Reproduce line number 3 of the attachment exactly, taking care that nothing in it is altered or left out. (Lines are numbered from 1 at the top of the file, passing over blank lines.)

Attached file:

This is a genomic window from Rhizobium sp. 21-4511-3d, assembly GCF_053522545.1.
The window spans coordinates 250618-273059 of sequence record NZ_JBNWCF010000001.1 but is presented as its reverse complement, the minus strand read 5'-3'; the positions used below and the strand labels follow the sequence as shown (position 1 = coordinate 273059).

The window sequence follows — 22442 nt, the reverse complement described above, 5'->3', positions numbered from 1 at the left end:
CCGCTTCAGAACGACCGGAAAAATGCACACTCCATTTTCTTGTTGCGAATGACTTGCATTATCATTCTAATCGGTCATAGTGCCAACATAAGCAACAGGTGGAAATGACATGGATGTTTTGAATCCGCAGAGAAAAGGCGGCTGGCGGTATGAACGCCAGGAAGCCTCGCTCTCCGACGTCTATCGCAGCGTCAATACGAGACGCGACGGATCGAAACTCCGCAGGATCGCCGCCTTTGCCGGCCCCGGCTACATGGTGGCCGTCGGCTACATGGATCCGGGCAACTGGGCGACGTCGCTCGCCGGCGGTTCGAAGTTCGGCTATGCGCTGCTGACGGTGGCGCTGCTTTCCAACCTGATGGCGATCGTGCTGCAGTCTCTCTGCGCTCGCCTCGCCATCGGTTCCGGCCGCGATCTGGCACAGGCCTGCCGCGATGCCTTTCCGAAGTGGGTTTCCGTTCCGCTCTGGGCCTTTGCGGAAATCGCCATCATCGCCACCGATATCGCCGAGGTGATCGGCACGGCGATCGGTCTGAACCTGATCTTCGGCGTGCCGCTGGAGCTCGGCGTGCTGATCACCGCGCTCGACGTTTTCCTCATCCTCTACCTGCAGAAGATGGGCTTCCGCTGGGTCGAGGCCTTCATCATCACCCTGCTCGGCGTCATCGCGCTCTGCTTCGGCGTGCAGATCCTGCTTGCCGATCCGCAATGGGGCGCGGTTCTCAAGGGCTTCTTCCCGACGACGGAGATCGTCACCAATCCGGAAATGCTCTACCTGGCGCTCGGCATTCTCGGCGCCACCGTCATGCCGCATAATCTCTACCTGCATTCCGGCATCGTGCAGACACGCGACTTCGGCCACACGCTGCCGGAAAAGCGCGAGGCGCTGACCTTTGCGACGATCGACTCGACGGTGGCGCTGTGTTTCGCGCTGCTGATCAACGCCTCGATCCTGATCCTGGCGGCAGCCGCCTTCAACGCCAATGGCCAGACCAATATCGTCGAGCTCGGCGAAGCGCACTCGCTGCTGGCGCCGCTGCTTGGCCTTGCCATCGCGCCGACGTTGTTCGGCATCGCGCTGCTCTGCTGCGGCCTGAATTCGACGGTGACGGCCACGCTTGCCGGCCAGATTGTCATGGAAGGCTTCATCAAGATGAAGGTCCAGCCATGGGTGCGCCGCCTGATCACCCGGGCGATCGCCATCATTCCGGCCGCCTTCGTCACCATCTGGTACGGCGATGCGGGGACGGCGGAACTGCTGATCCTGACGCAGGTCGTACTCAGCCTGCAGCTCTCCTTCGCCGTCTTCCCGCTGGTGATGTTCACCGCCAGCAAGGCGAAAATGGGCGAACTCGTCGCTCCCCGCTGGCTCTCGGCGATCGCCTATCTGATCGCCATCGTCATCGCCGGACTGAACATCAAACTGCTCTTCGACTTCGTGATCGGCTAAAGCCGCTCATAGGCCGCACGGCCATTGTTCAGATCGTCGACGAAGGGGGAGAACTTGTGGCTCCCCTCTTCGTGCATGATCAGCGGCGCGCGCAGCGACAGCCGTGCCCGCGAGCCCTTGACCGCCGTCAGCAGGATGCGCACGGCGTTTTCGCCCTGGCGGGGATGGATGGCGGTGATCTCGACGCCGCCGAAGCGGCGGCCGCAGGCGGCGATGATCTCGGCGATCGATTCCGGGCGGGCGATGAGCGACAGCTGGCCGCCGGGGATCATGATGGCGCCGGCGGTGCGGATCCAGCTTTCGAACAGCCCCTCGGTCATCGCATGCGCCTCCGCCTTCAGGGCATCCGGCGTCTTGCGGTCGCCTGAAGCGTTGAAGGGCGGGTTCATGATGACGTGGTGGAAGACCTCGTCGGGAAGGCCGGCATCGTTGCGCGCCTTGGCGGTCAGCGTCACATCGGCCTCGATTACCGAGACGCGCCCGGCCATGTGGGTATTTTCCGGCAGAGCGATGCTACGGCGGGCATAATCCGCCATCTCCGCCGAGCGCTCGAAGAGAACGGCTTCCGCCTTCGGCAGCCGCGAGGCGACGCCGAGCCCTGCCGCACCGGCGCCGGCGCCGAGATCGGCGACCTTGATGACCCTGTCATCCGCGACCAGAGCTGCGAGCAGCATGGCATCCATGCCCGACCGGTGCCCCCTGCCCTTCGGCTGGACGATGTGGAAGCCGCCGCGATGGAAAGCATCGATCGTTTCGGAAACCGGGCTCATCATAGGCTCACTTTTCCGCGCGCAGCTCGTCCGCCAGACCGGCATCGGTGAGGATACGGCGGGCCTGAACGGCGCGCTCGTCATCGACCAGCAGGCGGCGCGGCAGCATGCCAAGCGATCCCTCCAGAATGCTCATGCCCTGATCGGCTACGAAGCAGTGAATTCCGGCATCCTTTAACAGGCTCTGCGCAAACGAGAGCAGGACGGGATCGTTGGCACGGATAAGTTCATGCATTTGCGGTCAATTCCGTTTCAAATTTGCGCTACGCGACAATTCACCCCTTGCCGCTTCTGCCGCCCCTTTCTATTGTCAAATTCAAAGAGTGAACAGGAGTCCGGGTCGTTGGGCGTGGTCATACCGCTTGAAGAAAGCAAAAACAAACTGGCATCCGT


The window sequence follows — 22442 nt, the reverse complement described above, 5'->3', positions numbered from 1 at the left end: